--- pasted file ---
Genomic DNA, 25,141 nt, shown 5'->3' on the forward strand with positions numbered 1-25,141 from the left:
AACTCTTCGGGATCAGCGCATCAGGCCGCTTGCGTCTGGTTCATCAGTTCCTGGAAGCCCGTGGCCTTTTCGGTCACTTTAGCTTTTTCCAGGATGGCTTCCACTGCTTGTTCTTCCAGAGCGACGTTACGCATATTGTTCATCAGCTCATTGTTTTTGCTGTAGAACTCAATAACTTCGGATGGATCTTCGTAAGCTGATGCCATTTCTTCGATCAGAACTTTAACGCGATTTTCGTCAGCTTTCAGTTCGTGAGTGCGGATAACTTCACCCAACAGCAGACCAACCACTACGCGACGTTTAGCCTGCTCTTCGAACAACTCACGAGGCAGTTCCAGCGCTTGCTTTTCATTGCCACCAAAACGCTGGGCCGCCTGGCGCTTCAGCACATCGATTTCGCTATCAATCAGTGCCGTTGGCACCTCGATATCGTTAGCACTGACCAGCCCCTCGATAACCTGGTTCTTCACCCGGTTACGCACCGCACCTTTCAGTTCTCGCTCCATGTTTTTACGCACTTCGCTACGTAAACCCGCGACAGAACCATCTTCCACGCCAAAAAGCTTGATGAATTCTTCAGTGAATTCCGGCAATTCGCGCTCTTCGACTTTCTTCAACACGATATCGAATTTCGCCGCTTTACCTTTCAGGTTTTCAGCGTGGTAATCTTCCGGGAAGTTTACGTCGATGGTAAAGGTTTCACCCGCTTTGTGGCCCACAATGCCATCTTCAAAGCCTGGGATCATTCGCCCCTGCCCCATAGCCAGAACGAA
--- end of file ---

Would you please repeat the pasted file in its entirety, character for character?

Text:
Genomic DNA, 25,141 nt, shown 5'->3' on the forward strand with positions numbered 1-25,141 from the left:
AACTCTTCGGGATCAGCGCATCAGGCCGCTTGCGTCTGGTTCATCAGTTCCTGGAAGCCCGTGGCCTTTTCGGTCACTTTAGCTTTTTCCAGGATGGCTTCCACTGCTTGTTCTTCCAGAGCGACGTTACGCATATTGTTCATCAGCTCATTGTTTTTGCTGTAGAACTCAATAACTTCGGATGGATCTTCGTAAGCTGATGCCATTTCTTCGATCAGAACTTTAACGCGATTTTCGTCAGCTTTCAGTTCGTGAGTGCGGATAACTTCACCCAACAGCAGACCAACCACTACGCGACGTTTAGCCTGCTCTTCGAACAACTCACGAGGCAGTTCCAGCGCTTGCTTTTCATTGCCACCAAAACGCTGGGCCGCCTGGCGCTTCAGCACATCGATTTCGCTATCAATCAGTGCCGTTGGCACCTCGATATCGTTAGCACTGACCAGCCCCTCGATAACCTGGTTCTTCACCCGGTTACGCACCGCACCTTTCAGTTCTCGCTCCATGTTTTTACGCACTTCGCTACGTAAACCCGCGACAGAACCATCTTCCACGCCAAAAAGCTTGATGAATTCTTCAGTGAATTCCGGCAATTCGCGCTCTTCGACTTTCTTCAACACGATATCGAATTTCGCCGCTTTACCTTTCAGGTTTTCAGCGTGGTAATCTTCCGGGAAGTTTACGTCGATGGTAAAGGTTTCACCCGCTTTGTGGCCCACAATGCCATCTTCAAAGCCTGGGATCATTCGCCCCTGCCCCATAGCCAGAACGAA